Read as much as you want at your own pace!
Add this book to bookshelf
Grey
Write a new comment Default profile 50px
Grey
Read online the first chapters of this book!
All characters reduced
Leadership - cover

Leadership

James MacGregor Burns

Publisher: Open Road Media

  • 0
  • 0
  • 0

Summary

A Pulitzer Prize–winning historian examines transformational leaders from Moses to Machiavelli to Martin Luther King Jr. in this “impressive book” (The Washington Post).  Historian and political scientist James MacGregor Burns has spent much of his career documenting the use and misuse of power by leaders throughout history. In this groundbreaking study, Burns examines the qualities that make certain leaders—in America and elsewhere—succeed as transformative figures. Through insightful anecdotes and historical analysis, Burns scrutinizes the charisma, vision, and persuasive power of individuals able to imbue followers with a common sense of purpose, from the founding fathers to FDR, Gandhi to Napoleon. Since its original publication in 1970, Leadership has set the standard for scholarship in the field.

Other books that might interest you

  • Housing the New Russia - cover

    Housing the New Russia

    Jane R. Zavisca

    • 0
    • 1
    • 0
    In Housing the New Russia, Jane R. Zavisca examines Russia's attempts to transition from a socialist vision of housing, in which the government promised a separate, state-owned apartment for every family, to a market-based and mortgage-dependent model of home ownership. In 1992, the post-Soviet Russian government signed an agreement with the United States to create the Russian housing market. The vision of an American-style market guided housing policy over the next two decades. Privatization gave socialist housing to existing occupants, creating a nation of homeowners overnight. New financial institutions, modeled on the American mortgage system, laid the foundation for a market. Next the state tried to stimulate mortgages—and reverse the declining birth rate, another major concern—by subsidizing loans for young families.Imported housing institutions, however, failed to resonate with local conceptions of ownership, property, and rights. Most Russians reject mortgages, which they call "debt bondage," as an unjust "overpayment" for a good they consider to be a basic right. Instead of stimulating homeownership, privatization, combined with high prices and limited credit, created a system of "property without markets." Frustrated aspirations and unjustified inequality led most Russians to call for a government-controlled housing market. Under the Soviet system, residents retained lifelong tenancy rights, perceiving the apartments they inhabited as their own. In the wake of privatization, young Russians can no longer count on the state to provide their house, nor can they afford to buy a home with wages, forcing many to live with extended family well into adulthood. Zavisca shows that the contradictions of housing policy are a significant factor in Russia's falling birth rates and the apparent failure of its pronatalist policies. These consequences further stack the deck against the likelihood that an affordable housing market will take off in the near future.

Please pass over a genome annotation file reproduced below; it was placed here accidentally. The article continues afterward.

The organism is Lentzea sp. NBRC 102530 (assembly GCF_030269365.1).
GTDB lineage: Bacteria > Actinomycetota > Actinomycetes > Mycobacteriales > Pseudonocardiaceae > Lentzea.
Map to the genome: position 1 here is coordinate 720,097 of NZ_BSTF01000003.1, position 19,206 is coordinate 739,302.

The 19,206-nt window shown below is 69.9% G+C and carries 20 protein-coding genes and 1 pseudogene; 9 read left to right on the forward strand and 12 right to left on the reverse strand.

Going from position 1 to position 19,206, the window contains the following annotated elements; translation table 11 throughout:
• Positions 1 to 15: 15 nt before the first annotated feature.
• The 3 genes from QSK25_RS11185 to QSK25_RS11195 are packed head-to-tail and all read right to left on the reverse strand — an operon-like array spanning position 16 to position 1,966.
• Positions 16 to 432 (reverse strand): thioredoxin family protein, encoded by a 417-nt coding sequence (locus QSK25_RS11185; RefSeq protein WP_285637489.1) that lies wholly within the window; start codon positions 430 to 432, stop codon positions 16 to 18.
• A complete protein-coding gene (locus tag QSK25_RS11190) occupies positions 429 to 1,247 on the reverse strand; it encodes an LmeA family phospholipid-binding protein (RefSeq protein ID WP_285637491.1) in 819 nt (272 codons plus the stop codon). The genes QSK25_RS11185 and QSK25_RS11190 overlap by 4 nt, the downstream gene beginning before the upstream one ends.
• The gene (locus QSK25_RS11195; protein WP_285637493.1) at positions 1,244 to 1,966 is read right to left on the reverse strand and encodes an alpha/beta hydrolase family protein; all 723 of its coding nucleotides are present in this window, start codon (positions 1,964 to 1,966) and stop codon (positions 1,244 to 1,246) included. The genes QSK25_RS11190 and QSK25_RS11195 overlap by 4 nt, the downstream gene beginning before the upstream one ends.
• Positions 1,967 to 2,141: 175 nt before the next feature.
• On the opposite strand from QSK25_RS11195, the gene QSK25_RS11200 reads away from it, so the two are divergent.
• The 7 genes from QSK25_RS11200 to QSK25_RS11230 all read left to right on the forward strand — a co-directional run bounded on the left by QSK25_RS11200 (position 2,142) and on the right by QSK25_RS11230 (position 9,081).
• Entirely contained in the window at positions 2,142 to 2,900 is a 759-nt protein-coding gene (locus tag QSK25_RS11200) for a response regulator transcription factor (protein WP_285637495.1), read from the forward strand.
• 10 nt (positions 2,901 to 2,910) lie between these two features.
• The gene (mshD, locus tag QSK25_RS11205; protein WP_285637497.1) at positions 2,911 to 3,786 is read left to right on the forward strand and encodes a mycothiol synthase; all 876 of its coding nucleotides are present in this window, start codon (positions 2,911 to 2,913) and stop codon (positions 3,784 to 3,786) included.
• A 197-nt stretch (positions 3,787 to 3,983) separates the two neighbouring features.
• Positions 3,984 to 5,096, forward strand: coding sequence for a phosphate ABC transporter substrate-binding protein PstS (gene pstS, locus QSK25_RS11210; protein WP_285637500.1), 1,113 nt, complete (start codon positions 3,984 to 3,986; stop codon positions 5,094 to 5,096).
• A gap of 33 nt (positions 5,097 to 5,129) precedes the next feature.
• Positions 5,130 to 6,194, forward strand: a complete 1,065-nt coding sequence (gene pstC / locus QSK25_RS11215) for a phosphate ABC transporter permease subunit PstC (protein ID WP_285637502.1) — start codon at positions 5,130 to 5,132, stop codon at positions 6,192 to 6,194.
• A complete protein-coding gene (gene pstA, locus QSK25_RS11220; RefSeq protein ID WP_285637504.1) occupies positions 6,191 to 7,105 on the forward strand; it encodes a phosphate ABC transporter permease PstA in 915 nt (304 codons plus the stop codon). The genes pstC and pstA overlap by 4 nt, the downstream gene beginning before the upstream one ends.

Show book
  • The Good Country Equation - How We Can Repair the World in One Generation - cover

    The Good Country Equation - How...

    Simon Anholt

    • 1
    • 1
    • 0
    “Not only does Anholt explain the challenges facing the world with unique clarity, he also provides genuinely new, informative, practical, innovative solutions. . . . The book is a must-read for anyone who cares about humanity's shared future.” 
    —H. E. Mohamed Abdullahi Mohamed (Farmaajo), President of the Federal Republic of Somalia 
     
    Simon Anholt has spent decades helping countries from Austria to Zambia to improve their international standing. Using colorful descriptions of his experiences—dining with Vladimir Putin at his country home, taking a group of Felipe Calderon's advisors on their first Mexico City subway ride, touring a beautiful new government hospital in Afghanistan that nobody would use because it was in Taliban-controlled territory—he tells how he began finding answers to that question.  
     
    Ultimately, Anholt hit on the Good Country Equation, a formula for encouraging international cooperation and reinventing education for a globalized era. Anholt even offers a “selfish” argument for cooperation: he shows that it generates goodwill, which in turn translates into increased trade, foreign investment, tourism, talent attraction, and even domestic electoral success. Anholt insists we can change the way countries behave and the way people are educated in a single generation—because that's all the time we have.
    Show book